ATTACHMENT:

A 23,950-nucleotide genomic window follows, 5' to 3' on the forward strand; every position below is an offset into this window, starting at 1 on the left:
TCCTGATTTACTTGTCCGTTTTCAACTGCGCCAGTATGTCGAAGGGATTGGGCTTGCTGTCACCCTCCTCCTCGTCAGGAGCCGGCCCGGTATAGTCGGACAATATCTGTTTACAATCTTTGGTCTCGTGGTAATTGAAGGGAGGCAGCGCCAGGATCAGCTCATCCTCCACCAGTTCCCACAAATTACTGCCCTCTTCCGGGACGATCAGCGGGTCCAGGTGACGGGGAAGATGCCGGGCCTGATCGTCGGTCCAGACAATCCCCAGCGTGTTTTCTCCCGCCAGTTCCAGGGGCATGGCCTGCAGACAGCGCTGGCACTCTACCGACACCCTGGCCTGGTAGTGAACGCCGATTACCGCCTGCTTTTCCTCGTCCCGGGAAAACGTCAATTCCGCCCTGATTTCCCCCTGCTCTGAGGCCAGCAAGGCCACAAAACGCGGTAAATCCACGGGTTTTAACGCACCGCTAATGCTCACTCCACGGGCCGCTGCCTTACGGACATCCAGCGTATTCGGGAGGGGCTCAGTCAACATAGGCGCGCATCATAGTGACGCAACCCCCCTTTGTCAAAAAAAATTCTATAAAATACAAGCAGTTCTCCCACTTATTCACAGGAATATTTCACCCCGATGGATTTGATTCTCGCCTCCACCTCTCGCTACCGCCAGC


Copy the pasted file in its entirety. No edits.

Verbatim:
A 23,950-nucleotide genomic window follows, 5' to 3' on the forward strand; every position below is an offset into this window, starting at 1 on the left:
TCCTGATTTACTTGTCCGTTTTCAACTGCGCCAGTATGTCGAAGGGATTGGGCTTGCTGTCACCCTCCTCCTCGTCAGGAGCCGGCCCGGTATAGTCGGACAATATCTGTTTACAATCTTTGGTCTCGTGGTAATTGAAGGGAGGCAGCGCCAGGATCAGCTCATCCTCCACCAGTTCCCACAAATTACTGCCCTCTTCCGGGACGATCAGCGGGTCCAGGTGACGGGGAAGATGCCGGGCCTGATCGTCGGTCCAGACAATCCCCAGCGTGTTTTCTCCCGCCAGTTCCAGGGGCATGGCCTGCAGACAGCGCTGGCACTCTACCGACACCCTGGCCTGGTAGTGAACGCCGATTACCGCCTGCTTTTCCTCGTCCCGGGAAAACGTCAATTCCGCCCTGATTTCCCCCTGCTCTGAGGCCAGCAAGGCCACAAAACGCGGTAAATCCACGGGTTTTAACGCACCGCTAATGCTCACTCCACGGGCCGCTGCCTTACGGACATCCAGCGTATTCGGGAGGGGCTCAGTCAACATAGGCGCGCATCATAGTGACGCAACCCCCCTTTGTCAAAAAAAATTCTATAAAATACAAGCAGTTCTCCCACTTATTCACAGGAATATTTCACCCCGATGGATTTGATTCTCGCCTCCACCTCTCGCTACCGCCAGC